Increasing awareness of the long-reaching and intricate impacts of environmental issues has resulted in a dynamic challenge for environmental decision making systems. Adaptive Management has emerged as an avenue for natural resource management that accepts there are gaps in the knowledge of these systems, but enacts a constant feedback mechanism. Illustrated in figure 1, this learning and decision making cycle allows for the decision maker to continue to learn more about the systems for subsequent situations (Allen et al, 2011).
Figure 1. Adaptive Management Cycle. (Source: Allen et al 2011)
Adaptive Management is also described as “learning by doing”. This may be conflicting in many contexts as it basically opposes the Precautionary Principle. Here is where Indigenous knowledge comes into play. Local people have been learning by doing for centuries. Without scientific research, low resources and no computers to gather and store data, the only way of acquiring and transmitting knowledge was by literally doing something, seeing how it goes, and communicating its success or failure. This trial and error system was repeated innumerable times by ancient communities, who slowly became masters of their natural surroundings. So what is proposed for the future of Adaptive Management is that before we “learn by doing” we should “learn from the ones who learnt by doing”.
“…traditional systems have certain similarities to adaptive managementwith its emphasis on feedback learning, and its treatment of uncertainty and unpredictability intrinsic to all ecosystems.”Berkes et al (2000)
Berkes, Colding and Folke (2000) studied how indigenous groups have applied Adaptive Management in the past. The results of various surveys showed how Aboriginals monitored, responded to and managed vast ecosystems in a similar way to what is contemporary Adaptive Management. Some of these practices included “species management, species rotation, succession management, landscape patchiness management and other ways of responding to and managing pulses and ecological surprises” (Berkes et al, 2000).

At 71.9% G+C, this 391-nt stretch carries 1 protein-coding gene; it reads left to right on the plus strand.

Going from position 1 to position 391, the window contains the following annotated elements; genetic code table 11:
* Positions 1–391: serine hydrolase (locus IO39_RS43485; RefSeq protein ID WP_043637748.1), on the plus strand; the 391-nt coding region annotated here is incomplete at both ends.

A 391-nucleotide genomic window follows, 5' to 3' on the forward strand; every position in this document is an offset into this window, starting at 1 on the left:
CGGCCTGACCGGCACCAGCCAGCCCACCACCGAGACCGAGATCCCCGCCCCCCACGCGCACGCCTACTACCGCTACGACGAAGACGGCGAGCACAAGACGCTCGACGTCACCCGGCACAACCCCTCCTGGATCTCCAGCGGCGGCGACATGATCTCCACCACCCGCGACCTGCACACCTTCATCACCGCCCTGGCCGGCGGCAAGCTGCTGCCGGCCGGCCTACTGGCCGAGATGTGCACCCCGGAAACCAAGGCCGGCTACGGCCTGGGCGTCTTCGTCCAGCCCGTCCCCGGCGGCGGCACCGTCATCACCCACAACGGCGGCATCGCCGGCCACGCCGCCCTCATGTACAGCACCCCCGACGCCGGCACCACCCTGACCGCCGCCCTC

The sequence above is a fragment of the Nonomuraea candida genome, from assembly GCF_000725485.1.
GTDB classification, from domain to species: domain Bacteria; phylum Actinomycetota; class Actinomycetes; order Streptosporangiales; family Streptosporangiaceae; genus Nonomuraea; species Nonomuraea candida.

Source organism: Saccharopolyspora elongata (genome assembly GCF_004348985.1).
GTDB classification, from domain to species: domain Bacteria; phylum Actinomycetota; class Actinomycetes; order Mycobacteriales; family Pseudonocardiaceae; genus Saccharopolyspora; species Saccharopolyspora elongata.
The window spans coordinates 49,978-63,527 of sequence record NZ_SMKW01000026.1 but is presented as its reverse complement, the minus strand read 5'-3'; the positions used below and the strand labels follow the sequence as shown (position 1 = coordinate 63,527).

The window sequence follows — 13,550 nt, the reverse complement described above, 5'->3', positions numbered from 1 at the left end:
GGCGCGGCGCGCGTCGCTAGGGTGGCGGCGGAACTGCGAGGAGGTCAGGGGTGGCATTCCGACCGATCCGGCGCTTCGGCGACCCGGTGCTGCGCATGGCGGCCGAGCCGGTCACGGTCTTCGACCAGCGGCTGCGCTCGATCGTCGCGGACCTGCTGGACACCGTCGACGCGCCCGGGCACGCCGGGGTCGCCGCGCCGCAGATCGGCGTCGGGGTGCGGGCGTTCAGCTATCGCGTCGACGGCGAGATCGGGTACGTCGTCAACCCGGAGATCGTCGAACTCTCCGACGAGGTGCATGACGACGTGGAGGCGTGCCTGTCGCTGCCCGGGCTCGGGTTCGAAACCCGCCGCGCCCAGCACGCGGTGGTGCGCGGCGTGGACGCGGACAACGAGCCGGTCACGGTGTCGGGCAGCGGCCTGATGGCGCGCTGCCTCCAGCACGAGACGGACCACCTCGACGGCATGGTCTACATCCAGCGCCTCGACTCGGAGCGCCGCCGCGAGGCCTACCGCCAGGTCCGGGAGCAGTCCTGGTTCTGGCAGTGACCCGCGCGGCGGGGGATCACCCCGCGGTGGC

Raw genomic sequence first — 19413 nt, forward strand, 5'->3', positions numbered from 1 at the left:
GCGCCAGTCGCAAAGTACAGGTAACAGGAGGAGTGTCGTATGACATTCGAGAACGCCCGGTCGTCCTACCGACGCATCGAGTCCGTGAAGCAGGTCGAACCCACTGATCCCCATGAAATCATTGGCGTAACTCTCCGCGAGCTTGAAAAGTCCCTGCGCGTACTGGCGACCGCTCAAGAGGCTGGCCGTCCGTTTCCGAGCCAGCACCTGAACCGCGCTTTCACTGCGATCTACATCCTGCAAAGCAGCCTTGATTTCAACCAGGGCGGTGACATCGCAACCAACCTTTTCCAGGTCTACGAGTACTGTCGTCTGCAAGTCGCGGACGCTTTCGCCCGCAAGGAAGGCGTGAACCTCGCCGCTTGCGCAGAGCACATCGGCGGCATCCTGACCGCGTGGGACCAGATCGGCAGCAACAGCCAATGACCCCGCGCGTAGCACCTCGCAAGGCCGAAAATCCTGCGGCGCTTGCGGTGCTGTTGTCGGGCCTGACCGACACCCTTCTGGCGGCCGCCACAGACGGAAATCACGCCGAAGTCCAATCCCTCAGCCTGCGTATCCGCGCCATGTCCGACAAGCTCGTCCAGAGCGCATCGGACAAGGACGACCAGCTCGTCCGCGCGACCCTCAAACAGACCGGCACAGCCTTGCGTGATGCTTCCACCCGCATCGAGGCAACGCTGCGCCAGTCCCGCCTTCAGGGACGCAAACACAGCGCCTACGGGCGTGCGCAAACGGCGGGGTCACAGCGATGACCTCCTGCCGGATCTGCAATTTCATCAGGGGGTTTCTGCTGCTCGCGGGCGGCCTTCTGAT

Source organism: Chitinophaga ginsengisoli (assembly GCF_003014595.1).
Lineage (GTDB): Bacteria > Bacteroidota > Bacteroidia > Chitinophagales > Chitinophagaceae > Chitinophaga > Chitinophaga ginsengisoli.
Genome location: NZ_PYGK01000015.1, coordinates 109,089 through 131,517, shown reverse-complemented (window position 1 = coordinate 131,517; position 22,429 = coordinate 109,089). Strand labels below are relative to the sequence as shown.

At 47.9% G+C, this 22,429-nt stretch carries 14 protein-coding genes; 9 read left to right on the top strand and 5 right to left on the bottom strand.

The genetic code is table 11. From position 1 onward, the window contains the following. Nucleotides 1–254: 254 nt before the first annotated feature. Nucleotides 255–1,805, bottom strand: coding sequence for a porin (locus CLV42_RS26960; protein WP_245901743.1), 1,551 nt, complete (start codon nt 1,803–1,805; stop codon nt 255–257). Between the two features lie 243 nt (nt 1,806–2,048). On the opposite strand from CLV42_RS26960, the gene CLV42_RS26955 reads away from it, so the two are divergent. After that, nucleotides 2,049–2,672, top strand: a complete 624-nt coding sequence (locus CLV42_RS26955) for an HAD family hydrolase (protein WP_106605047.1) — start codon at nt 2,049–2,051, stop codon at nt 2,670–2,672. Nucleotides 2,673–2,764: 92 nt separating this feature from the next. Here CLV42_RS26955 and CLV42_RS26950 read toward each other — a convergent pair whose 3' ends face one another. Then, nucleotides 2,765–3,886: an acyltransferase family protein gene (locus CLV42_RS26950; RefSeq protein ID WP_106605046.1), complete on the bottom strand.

Figure 2. Indigenous knowledge is communicated in many ways. We must learn to interpret it as it may aid future environmental decision making. Torres Strait Dancing Ceremony. (Source: Celeste Mitchel, 2013)
Another case of Traditional Ecological Knowledge linking to adaptive management was recently presented by Dr. Lewis. In his area of study, traditional burning techniques for prescribed burns are far preferred over the CFS’s (Country Fire Service) burns. These traditional burns display the high importance indigenous groups gave to biodiversity care and resilience, as both aspects are attended, without compromising the goal of avoiding bushfires.
Figure 3. Traditional burns protecting sacred trees. (Source: CFA, 2014)
There are no doubts Indigenous groups burnt huge forests and killed many species before learning how to manage their environment. But the knowledge was eventually acquired and perfected for many years and is still available for us to use. Now a day we can’t afford trial and error practices in the large scale, so we must learn from the ones who did it back in the day before its too late and the knowledge dies with the people.
Berkes, F., Colding, J., & Folke, C. (2000). Rediscovery of traditional ecological knowledge as adaptive management. Ecological applications, 10(5), 1251-1262.